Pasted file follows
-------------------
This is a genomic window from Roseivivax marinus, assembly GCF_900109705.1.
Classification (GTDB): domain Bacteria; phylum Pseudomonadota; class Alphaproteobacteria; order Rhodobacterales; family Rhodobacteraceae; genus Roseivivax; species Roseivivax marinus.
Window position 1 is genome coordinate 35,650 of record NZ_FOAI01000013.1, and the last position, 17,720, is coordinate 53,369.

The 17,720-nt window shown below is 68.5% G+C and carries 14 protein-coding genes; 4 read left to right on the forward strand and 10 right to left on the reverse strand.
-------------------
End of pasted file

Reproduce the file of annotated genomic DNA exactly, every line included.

This is a genomic window from Roseivivax marinus, assembly GCF_900109705.1.
Classification (GTDB): domain Bacteria; phylum Pseudomonadota; class Alphaproteobacteria; order Rhodobacterales; family Rhodobacteraceae; genus Roseivivax; species Roseivivax marinus.
Window position 1 is genome coordinate 35,650 of record NZ_FOAI01000013.1, and the last position, 17,720, is coordinate 53,369.

The 17,720-nt window shown below is 68.5% G+C and carries 14 protein-coding genes; 4 read left to right on the forward strand and 10 right to left on the reverse strand.